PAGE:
Rex Gore said he’s noticed a trend when employees at his Texas-based Professional Janitorial Service suddenly decide to work somewhere else.

“There is a wage garnishment for child support order that comes in and comes out of their check,” said Gore, who has offices in Austin, El Paso and San Antonio and employs about 3,000 people. “It’s not unusual for a person in that situation to mysteriously quit, take their last check and use some rationale about schedule or something else.”

When he hears about the former employee’s whereabouts later, he said, his suspicions are almost always confirmed: The person found work as an independent contractor to avoid wage garnishment.

“Best you can tell it’s probably in an environment where they’re being paid under the table or being paid as a 1099 [independent contractor] employee, and in some way avoiding paying the garnishment,” he said.

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Ducking wage garnishment is just one problem associated with what’s commonly called worker misclassification, when an employee is wrongly classified as a contract worker. A legitimate independent contractor is a person who is self-employed and has control over how the services he or she is providing are fulfilled. An employee is under the direction of a superior.

Purposely misclassifying workers as independent contractors — rather than employees — allows employers to avoid paying payroll taxes, overtime and workers' compensation. It’s a common problem in Texas, specifically in the construction and service industries. 

About 35,000 Texas workers were misclassified between 2010 and 2012, according to the Texas Workforce Commission. Their employers should have paid about $2.4 million to the state’s unemployment insurance fund, according to a report by the Legislative Budget Board.

Misclassification's effects on child support payments get less attention, even though Gore said it’s a common problem, at least in his industry.

Most lawmakers focus on how much the state loses in taxes and unemployment insurance, and for several sessions have filed legislation to crack down on the practice in the construction industries. But Gore said there is less of a focus on child support payments because, in part, it’s difficult to know how much money isn’t being collected.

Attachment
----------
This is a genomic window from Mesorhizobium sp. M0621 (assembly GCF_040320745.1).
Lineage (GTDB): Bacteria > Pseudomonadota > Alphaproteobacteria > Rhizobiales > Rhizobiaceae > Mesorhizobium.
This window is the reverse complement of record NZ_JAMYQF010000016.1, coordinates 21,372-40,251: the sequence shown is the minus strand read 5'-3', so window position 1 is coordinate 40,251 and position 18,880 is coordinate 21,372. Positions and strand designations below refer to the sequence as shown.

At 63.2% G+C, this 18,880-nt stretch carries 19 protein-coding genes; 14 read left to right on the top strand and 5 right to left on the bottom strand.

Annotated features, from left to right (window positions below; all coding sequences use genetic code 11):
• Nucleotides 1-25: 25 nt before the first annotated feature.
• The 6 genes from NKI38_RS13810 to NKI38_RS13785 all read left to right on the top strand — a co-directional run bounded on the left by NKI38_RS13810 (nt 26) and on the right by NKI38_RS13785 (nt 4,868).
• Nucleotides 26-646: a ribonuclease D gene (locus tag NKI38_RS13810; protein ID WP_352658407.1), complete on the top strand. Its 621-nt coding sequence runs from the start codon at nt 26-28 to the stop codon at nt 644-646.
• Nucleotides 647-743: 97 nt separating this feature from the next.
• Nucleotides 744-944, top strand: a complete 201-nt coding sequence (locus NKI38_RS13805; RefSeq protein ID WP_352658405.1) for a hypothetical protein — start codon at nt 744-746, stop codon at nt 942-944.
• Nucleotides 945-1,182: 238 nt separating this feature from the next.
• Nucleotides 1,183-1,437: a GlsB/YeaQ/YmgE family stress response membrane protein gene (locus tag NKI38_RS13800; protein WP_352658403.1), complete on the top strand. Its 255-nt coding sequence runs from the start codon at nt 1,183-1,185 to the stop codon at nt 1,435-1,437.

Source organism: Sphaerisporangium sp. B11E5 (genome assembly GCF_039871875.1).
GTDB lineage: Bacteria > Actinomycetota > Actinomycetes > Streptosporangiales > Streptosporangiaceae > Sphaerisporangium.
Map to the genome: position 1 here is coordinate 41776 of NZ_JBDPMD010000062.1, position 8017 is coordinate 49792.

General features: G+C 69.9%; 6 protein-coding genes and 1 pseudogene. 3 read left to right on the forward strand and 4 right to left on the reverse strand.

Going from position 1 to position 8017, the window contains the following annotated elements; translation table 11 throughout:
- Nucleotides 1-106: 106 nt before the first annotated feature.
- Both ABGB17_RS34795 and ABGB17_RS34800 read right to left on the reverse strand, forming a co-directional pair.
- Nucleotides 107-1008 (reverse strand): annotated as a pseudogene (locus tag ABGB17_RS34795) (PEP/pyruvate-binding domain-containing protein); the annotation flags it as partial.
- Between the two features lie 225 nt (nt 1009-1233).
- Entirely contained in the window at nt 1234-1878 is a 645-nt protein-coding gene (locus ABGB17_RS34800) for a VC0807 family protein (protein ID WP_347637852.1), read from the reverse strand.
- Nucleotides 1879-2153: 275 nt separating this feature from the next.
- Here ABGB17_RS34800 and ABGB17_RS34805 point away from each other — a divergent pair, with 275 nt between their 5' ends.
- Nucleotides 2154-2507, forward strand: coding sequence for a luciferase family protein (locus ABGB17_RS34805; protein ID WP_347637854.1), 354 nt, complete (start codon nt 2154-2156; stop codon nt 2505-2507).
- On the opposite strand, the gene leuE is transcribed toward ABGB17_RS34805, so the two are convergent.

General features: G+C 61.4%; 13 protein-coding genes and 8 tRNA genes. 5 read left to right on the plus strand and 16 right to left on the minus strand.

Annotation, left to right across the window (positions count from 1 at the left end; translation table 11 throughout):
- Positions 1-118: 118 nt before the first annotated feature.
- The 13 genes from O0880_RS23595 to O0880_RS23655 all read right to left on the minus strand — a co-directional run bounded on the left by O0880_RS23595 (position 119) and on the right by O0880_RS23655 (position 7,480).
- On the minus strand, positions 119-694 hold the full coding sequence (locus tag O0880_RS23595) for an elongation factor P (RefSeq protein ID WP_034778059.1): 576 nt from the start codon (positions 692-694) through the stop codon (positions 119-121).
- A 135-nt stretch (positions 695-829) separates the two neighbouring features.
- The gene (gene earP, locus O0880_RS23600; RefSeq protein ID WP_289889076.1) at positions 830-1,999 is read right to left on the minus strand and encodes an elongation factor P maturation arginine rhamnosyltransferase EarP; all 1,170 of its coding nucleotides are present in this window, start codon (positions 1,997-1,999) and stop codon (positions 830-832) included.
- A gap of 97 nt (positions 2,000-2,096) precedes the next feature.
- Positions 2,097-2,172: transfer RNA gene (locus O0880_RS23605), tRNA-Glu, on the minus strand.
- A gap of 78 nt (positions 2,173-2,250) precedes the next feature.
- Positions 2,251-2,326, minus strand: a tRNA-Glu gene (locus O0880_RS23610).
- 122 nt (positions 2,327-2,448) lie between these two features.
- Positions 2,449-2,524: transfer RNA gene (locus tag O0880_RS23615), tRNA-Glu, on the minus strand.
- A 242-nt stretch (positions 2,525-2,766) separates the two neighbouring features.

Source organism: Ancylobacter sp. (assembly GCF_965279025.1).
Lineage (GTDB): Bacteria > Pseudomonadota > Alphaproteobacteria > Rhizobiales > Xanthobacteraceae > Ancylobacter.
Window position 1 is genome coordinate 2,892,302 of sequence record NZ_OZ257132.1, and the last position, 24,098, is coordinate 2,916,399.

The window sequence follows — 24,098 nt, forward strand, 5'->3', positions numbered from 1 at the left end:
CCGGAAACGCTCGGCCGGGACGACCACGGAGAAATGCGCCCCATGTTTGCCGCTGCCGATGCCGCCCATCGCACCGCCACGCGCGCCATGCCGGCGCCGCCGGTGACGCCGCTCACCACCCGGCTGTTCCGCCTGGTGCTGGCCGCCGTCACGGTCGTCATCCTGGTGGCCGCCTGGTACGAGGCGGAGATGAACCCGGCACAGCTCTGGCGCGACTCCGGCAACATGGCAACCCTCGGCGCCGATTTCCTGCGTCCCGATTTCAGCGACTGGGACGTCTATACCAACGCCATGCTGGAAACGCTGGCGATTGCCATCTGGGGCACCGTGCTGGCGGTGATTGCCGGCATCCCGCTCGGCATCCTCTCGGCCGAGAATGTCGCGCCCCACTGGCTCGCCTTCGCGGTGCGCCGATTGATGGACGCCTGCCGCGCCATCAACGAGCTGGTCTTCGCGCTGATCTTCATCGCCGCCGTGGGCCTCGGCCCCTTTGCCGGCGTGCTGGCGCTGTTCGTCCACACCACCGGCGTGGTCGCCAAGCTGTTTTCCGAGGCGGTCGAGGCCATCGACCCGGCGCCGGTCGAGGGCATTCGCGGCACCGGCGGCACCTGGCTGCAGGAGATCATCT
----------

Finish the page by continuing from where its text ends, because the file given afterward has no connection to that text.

“The child support part of it is that’s it really hard to quantify how extensive it is,” he said.

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The Texas attorney general’s office can order employers to garnish wages for several reasons, including delinquent child support payments, and doesn’t track how workers are classified. Under current law, whether a worker is classified as an employee or contractor shouldn't make any difference, the office says. 

“We wouldn’t keep information related to that distinction because regardless of whether the employer considers the individual an employer with a salary or an independent contractor, they are required to withhold regardless of that classification,” said Janece Rolfe, an office spokeswoman.

But when unscrupulous employers misclassify workers and pay them cash or "under the table," garnishing their wages becomes a challenge.

That doesn’t mean that the attorney general's office isn’t aggressive when it comes to collecting unpaid child support, Rolfe added. 

“Last year we collected $3.8 billion for families and 78 percent of that money came for employer withholding,” she said. Rolfe said enforcement is the same regardless of how an employer classifies its workers. “When [an order] is not being followed, we call the employer, we explain the law and send written notification of consequence if they violate the law. We have a database of employers. In fact, we have 400,000 employers that are tied to a child support case in our caseload, so if an employer is not complying we would be able to look and see, have we sent a wage withholding order to that employee.”

Rolfe said that pending legislation would help expedite the collection process when a person is properly classified and changes employers. Senate Bill 1727 by state Sen. Brandon Creighton, R-Conroe, would include “independent contractor” under the official IRS definition of “employee.” 

"That’s for the purpose of new hire reporting," she said. "Not only do employers honor wage withholding orders when we send them one, but they are also required to report any newly hired individual to us within a certain time frame."

Gore said some in the private sector are also doing their part. In his South Austin office, Gore has binders of documents related to cracking down on worker misclassification. He concedes his motivation is, in part, strictly business. But there are other reasons.

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“There’s a personal financial interest,” he said. “The larger issue is building a level playing field. And I argue that most critically is that those employees are being misclassified as subcontractors are subject to exploitation.”

Disclosure: Rex Gore is a donor to The Texas Tribune. A complete list of Texas Tribune donors and sponsors can be viewed here.